Without exception, the penalty hinder is the most debated call in racquetball. Perhaps this is the reason why most players and officials avoid the call and simply choose to “do it over.” Players abide by other rules religiously, while dismissing the penalty hinder as a discretionary call that is only used in the most egregious situations, if at all. The most common argument is “the infraction was not intentional.” Others will argue that “I gave him plenty of room to hit the ball.” This article will attempt to dismiss the myths associated with penalty hinders and endorse a position where players view this call as a means of ensuring safety and fair play.
Section 3.15 of the Official Rules of Racquetball outlines the circumstances under which a penalty hinder would be warranted. For example, the loss of apparel during the rally should justify the call since it creates an impediment on the court. Similarly, a player that fails to allow an unimpeded swing is usually guilty of a penalty hinder. However, other reasons for a penalty hinder are more subjective and require further examination. It is important to note that the rules clearly state, “A penalty hinder does not necessarily have to be an intentional act.” The argument about intention should be dismissed at it has no bearing on whether a penalty hinder should be called. As a side note, this misnomer is one of the main reasons why avoidable hinders were more aptly renamed penalty hinders.
Another popular objection to penalty hinders is the perceived requirement for the offensive player to have an “offensive shot.” The term “offensive” is ambiguous, inducing different interpretations based on individual experience and skill level. This requirement is conspicuously absent from the official rules, although it has been addressed by Otto Dietrich, the longstanding National Rules Commissioner for the USAR. A clearly offensive shot should elicit a penalty hinder under the right circumstances, although it is not an absolute requirement. More discretion should be given to whether the offensive player had a reasonable shot and if the defensive player was obstructing a required shot. Otto has affirmed this position in several opinions offered through his popular segment, “What’s the call?”
Most penalty hinders are a result of court position or the exchange of position by players. A common argument against a penalty hinder is that a player is allowed more than enough room to hit the ball. However, rule 3.15 (a) explains that a player must be allowed a shot straight to the front wall, and a cross-court shot that rebounds to the rear corner farthest from the hitter. If the defensive player fails to move, thereby restricting availability of either shot, a penalty hinder is warranted. It is not necessary for the offensive player to strike the ball for a penalty hinder to be awarded. The defensive player should be aware of his position and inclined to give the offensive player the call in order to preserve safe play. It is in the defensive player’s best interest to allow the call when warranted so his opponent will not feel it is necessary to hit around him. This posture of sportsmanship initiated by the offending player should promote a safer game.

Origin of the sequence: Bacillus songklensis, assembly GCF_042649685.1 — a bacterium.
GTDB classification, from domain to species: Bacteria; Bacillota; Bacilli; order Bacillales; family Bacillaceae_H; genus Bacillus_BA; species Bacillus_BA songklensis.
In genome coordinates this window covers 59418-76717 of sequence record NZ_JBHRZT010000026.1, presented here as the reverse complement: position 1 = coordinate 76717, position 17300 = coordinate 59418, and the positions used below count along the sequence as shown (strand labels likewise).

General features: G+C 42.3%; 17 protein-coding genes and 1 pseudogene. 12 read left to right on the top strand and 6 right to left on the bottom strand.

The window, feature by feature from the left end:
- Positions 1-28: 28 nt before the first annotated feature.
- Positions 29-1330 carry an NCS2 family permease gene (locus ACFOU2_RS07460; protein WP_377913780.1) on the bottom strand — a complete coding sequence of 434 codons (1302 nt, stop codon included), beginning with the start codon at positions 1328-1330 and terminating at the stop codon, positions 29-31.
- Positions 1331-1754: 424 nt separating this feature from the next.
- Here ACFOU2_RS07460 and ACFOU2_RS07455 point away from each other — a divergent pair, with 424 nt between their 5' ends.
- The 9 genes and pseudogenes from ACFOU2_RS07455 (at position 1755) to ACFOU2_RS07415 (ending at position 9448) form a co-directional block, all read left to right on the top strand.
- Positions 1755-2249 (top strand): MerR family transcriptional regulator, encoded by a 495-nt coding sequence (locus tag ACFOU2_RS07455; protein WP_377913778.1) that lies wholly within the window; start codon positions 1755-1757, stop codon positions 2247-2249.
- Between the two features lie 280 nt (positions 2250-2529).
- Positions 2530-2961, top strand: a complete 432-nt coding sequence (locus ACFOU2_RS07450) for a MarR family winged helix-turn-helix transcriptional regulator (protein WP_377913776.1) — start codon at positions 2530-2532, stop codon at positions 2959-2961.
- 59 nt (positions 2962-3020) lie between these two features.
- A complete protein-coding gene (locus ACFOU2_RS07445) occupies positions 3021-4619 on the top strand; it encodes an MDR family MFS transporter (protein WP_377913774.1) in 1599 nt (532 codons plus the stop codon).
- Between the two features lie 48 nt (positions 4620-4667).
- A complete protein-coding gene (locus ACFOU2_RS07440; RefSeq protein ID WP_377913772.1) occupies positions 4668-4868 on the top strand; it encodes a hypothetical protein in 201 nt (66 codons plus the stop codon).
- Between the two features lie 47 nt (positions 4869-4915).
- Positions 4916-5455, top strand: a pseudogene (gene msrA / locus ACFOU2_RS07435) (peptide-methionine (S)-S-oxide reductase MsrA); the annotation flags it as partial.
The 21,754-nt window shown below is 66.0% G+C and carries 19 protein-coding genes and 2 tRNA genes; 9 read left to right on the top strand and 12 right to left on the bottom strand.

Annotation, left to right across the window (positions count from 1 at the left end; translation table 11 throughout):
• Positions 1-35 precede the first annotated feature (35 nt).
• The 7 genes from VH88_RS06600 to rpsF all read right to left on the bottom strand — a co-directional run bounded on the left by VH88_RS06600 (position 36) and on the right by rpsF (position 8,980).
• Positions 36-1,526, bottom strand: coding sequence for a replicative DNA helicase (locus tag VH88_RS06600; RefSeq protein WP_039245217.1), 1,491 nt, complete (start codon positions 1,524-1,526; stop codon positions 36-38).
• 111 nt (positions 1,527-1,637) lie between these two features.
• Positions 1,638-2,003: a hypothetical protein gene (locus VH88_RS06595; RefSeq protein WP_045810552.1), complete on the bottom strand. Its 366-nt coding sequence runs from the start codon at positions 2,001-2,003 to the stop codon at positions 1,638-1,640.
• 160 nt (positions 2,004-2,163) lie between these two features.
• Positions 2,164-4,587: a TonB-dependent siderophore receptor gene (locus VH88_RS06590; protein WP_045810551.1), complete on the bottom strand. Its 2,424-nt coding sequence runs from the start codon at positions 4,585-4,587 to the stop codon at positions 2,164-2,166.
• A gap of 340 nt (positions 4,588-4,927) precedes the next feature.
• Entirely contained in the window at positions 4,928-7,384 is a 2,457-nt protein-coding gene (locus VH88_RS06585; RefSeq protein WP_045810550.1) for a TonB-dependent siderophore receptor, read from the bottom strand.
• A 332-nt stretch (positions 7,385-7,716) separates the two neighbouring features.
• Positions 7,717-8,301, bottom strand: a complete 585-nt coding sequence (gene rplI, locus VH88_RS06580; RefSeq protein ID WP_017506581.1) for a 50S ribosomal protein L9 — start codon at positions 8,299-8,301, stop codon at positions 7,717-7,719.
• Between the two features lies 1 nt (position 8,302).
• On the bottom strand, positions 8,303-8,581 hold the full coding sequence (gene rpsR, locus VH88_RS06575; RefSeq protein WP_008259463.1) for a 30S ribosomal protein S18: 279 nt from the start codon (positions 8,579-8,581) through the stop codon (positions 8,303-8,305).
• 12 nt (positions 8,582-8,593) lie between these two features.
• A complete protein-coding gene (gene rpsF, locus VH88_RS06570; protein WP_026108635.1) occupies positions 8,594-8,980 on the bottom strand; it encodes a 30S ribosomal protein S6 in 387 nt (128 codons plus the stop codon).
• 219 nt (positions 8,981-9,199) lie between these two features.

Blocking an opponent’s access to a ball is also grounds for a penalty hinder. Contact between players, especially in doubles, is expected. Whereas inadvertent contact usually results in a replay hinder, intentional contact by the offensive player resulting in a distinct advantage could prompt a penalty hinder. Moreover, it is incumbent upon the offensive player to yield position after hitting the ball, thus giving access to his opponent. Players that hit the ball back to themselves are often guilty of this infraction, and should not be rewarded by an opportunity to replay the point.
There are other situational issues that may affect the call of penalty hinder, such as diving and jumping. Players caught on the floor after diving that clearly obstruct a required shot are guilty of a penalty hinder. However, players jumping to avoid a required shot may not be guilty – it is discretional based on the height of the shot, and the height and timing of the jump. Doubles play introduces more factors for consideration, but do not change the underlying premise of a penalty hinder. It is easier to think of a doubles team as one unit for the purpose of rule interpretations.
As previously mentioned penalty hinders are subjective and require a good understanding of rules and court positioning. It is important to note that the difference between replay hinders and penalty hinders are often minor, hinging on the discretion of the players or official. The CRA recommends that players consult the official rulebook (available on the CRA website), and attend a local rules clinic for case studies. Meanwhile, consider the benefits of extending a penalty hinder call to your opponent – you will find the game is safer, and encourages improved court position.